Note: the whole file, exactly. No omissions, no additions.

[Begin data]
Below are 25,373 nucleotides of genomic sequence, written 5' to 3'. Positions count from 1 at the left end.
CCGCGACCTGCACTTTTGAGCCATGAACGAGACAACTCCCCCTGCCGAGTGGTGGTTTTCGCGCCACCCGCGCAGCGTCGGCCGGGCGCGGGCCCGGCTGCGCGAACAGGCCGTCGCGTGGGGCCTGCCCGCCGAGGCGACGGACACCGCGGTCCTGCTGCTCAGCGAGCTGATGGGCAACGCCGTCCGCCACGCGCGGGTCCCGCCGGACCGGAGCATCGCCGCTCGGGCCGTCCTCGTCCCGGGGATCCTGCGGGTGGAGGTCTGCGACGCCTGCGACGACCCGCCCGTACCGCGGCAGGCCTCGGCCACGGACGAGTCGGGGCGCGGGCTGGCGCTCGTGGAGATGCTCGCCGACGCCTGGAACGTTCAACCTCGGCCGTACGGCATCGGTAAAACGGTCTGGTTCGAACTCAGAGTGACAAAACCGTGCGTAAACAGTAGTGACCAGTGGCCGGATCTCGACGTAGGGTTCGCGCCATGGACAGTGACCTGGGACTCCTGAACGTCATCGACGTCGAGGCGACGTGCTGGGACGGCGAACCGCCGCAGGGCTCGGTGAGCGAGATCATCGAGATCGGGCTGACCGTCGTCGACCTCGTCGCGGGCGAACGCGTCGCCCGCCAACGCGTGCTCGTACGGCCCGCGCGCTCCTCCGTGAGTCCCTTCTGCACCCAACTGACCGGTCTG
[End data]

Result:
Below are 25,373 nucleotides of genomic sequence, written 5' to 3'. Positions count from 1 at the left end.
CCGCGACCTGCACTTTTGAGCCATGAACGAGACAACTCCCCCTGCCGAGTGGTGGTTTTCGCGCCACCCGCGCAGCGTCGGCCGGGCGCGGGCCCGGCTGCGCGAACAGGCCGTCGCGTGGGGCCTGCCCGCCGAGGCGACGGACACCGCGGTCCTGCTGCTCAGCGAGCTGATGGGCAACGCCGTCCGCCACGCGCGGGTCCCGCCGGACCGGAGCATCGCCGCTCGGGCCGTCCTCGTCCCGGGGATCCTGCGGGTGGAGGTCTGCGACGCCTGCGACGACCCGCCCGTACCGCGGCAGGCCTCGGCCACGGACGAGTCGGGGCGCGGGCTGGCGCTCGTGGAGATGCTCGCCGACGCCTGGAACGTTCAACCTCGGCCGTACGGCATCGGTAAAACGGTCTGGTTCGAACTCAGAGTGACAAAACCGTGCGTAAACAGTAGTGACCAGTGGCCGGATCTCGACGTAGGGTTCGCGCCATGGACAGTGACCTGGGACTCCTGAACGTCATCGACGTCGAGGCGACGTGCTGGGACGGCGAACCGCCGCAGGGCTCGGTGAGCGAGATCATCGAGATCGGGCTGACCGTCGTCGACCTCGTCGCGGGCGAACGCGTCGCCCGCCAACGCGTGCTCGTACGGCCCGCGCGCTCCTCCGTGAGTCCCTTCTGCACCCAACTGACCGGTCTG